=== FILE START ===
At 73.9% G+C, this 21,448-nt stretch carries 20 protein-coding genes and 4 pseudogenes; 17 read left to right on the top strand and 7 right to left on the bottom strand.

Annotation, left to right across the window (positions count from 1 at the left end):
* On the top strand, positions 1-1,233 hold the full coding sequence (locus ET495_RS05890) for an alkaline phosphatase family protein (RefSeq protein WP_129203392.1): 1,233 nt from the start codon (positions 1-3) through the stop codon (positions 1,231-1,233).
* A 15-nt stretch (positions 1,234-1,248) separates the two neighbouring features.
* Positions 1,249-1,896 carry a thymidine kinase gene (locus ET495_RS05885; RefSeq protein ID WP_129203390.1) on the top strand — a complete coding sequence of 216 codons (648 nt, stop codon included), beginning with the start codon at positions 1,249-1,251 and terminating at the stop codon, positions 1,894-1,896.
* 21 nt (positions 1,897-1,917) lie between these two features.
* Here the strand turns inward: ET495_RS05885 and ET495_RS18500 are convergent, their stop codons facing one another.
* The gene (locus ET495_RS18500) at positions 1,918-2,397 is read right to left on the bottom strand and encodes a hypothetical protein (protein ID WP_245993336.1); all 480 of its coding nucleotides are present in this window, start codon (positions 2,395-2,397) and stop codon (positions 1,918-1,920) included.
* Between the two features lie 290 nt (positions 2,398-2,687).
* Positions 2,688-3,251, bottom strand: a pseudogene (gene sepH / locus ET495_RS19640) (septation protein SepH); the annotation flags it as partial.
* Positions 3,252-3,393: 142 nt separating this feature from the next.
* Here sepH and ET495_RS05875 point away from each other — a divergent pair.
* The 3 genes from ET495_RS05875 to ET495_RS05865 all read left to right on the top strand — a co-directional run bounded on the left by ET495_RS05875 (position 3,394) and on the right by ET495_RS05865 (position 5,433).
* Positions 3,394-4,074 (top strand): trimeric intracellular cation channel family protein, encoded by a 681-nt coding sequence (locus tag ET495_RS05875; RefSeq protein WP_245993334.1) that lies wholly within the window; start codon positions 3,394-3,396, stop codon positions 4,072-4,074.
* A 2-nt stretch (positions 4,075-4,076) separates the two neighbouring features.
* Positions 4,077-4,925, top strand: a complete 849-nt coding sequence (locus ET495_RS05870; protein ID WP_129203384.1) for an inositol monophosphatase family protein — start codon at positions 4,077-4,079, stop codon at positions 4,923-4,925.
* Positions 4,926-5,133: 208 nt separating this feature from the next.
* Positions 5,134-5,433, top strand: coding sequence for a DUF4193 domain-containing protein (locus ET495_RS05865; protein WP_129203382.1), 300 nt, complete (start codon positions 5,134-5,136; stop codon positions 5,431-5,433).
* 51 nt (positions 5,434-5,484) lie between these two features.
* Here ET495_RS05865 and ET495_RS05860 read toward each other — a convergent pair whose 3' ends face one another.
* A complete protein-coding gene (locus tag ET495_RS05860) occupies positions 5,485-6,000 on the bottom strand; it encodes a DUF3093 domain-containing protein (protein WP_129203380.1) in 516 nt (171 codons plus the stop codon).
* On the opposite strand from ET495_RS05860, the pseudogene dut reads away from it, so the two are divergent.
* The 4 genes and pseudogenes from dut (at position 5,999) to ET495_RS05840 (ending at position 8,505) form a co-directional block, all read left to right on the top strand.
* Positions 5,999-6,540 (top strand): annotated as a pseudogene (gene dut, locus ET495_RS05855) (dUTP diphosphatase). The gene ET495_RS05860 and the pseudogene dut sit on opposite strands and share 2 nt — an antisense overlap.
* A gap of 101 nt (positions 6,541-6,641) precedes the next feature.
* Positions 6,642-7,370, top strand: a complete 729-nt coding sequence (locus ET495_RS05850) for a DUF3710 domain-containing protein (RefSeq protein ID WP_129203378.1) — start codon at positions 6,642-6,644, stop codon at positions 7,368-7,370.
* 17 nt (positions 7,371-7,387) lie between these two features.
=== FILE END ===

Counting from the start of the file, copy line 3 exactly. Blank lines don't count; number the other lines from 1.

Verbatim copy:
* On the top strand, positions 1-1,233 hold the full coding sequence (locus ET495_RS05890) for an alkaline phosphatase family protein (RefSeq protein WP_129203392.1): 1,233 nt from the start codon (positions 1-3) through the stop codon (positions 1,231-1,233).